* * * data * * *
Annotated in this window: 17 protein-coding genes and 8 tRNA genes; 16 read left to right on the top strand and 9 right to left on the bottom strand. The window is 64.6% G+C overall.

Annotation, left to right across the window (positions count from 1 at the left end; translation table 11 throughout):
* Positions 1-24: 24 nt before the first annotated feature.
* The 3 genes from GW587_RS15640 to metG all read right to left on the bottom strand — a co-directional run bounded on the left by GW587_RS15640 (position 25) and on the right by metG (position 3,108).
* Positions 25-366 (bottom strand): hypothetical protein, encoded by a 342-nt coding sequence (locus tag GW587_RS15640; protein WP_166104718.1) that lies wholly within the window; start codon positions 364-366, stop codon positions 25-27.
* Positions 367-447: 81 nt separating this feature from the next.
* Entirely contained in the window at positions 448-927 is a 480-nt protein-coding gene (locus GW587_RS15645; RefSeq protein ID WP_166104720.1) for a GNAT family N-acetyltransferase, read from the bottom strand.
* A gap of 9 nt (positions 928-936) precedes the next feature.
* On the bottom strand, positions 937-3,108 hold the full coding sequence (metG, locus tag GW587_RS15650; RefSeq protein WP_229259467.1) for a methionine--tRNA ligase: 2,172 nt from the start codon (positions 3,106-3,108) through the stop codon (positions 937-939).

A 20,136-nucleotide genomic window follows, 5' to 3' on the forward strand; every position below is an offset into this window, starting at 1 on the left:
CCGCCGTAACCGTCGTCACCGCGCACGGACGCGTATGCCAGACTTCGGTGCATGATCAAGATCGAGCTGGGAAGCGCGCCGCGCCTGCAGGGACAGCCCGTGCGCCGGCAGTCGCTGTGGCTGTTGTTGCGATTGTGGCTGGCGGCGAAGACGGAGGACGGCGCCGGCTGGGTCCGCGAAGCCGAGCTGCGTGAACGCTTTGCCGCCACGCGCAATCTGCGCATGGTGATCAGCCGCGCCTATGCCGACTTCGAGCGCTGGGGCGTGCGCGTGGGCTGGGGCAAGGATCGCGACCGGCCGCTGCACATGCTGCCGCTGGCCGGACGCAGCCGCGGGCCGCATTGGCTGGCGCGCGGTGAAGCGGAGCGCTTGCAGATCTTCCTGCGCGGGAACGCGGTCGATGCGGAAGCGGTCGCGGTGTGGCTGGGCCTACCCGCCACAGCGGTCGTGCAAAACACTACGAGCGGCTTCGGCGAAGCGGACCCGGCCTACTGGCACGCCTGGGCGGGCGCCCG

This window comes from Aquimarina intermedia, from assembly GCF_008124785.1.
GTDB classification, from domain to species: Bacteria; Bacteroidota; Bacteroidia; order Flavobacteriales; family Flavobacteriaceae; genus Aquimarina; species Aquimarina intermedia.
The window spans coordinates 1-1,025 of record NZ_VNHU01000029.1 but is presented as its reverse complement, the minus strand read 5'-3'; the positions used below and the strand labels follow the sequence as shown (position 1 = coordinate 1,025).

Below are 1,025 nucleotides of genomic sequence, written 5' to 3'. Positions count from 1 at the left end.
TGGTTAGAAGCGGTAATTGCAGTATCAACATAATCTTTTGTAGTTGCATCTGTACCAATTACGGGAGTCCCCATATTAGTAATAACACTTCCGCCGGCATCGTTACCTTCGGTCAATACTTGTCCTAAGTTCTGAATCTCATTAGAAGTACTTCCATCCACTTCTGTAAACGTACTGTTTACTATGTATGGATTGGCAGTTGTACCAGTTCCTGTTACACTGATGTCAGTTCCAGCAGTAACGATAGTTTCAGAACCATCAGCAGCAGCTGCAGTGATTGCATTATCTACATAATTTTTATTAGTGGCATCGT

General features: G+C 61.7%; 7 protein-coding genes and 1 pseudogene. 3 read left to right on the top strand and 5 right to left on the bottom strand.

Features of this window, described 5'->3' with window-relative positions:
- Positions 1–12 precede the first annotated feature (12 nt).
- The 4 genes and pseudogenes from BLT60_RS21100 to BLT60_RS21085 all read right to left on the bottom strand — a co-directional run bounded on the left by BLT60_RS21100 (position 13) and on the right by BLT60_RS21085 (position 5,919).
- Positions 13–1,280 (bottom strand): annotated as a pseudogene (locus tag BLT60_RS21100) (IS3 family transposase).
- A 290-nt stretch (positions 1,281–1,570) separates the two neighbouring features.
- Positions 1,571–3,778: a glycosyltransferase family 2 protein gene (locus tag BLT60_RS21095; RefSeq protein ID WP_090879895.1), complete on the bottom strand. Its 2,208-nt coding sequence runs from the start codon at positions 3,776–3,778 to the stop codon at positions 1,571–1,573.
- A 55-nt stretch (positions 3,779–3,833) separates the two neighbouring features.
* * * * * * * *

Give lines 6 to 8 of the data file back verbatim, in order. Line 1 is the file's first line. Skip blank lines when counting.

* Positions 367-447: 81 nt separating this feature from the next.
* Entirely contained in the window at positions 448-927 is a 480-nt protein-coding gene (locus GW587_RS15645; RefSeq protein ID WP_166104720.1) for a GNAT family N-acetyltransferase, read from the bottom strand.
* A gap of 9 nt (positions 928-936) precedes the next feature.